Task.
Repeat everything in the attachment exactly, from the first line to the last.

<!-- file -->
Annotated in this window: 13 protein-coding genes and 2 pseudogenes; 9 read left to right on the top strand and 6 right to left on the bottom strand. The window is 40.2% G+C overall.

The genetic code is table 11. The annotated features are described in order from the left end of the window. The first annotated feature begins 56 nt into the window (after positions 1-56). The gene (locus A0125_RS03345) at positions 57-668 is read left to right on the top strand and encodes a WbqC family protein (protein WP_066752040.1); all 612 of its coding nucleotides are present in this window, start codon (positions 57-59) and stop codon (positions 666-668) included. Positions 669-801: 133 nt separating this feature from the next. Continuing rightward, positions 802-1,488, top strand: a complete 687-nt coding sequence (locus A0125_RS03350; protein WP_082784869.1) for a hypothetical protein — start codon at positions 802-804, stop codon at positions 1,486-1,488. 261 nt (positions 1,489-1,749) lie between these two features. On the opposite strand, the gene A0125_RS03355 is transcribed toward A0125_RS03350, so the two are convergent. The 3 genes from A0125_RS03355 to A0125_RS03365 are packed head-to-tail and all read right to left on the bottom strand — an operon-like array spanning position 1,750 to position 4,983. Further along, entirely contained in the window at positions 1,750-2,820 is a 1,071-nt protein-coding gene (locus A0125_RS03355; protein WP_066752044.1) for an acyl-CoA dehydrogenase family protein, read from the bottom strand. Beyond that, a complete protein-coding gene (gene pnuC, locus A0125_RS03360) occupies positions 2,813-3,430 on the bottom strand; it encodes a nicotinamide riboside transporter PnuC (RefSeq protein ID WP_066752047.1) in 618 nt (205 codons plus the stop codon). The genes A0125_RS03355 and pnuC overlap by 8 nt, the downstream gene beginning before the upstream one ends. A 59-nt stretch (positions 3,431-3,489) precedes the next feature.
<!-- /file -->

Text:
Annotated in this window: 13 protein-coding genes and 2 pseudogenes; 9 read left to right on the top strand and 6 right to left on the bottom strand. The window is 40.2% G+C overall.

The genetic code is table 11. The annotated features are described in order from the left end of the window. The first annotated feature begins 56 nt into the window (after positions 1-56). The gene (locus A0125_RS03345) at positions 57-668 is read left to right on the top strand and encodes a WbqC family protein (protein WP_066752040.1); all 612 of its coding nucleotides are present in this window, start codon (positions 57-59) and stop codon (positions 666-668) included. Positions 669-801: 133 nt separating this feature from the next. Continuing rightward, positions 802-1,488, top strand: a complete 687-nt coding sequence (locus A0125_RS03350; protein WP_082784869.1) for a hypothetical protein — start codon at positions 802-804, stop codon at positions 1,486-1,488. 261 nt (positions 1,489-1,749) lie between these two features. On the opposite strand, the gene A0125_RS03355 is transcribed toward A0125_RS03350, so the two are convergent. The 3 genes from A0125_RS03355 to A0125_RS03365 are packed head-to-tail and all read right to left on the bottom strand — an operon-like array spanning position 1,750 to position 4,983. Further along, entirely contained in the window at positions 1,750-2,820 is a 1,071-nt protein-coding gene (locus A0125_RS03355; protein WP_066752044.1) for an acyl-CoA dehydrogenase family protein, read from the bottom strand. Beyond that, a complete protein-coding gene (gene pnuC, locus A0125_RS03360) occupies positions 2,813-3,430 on the bottom strand; it encodes a nicotinamide riboside transporter PnuC (RefSeq protein ID WP_066752047.1) in 618 nt (205 codons plus the stop codon). The genes A0125_RS03355 and pnuC overlap by 8 nt, the downstream gene beginning before the upstream one ends. A 59-nt stretch (positions 3,431-3,489) precedes the next feature.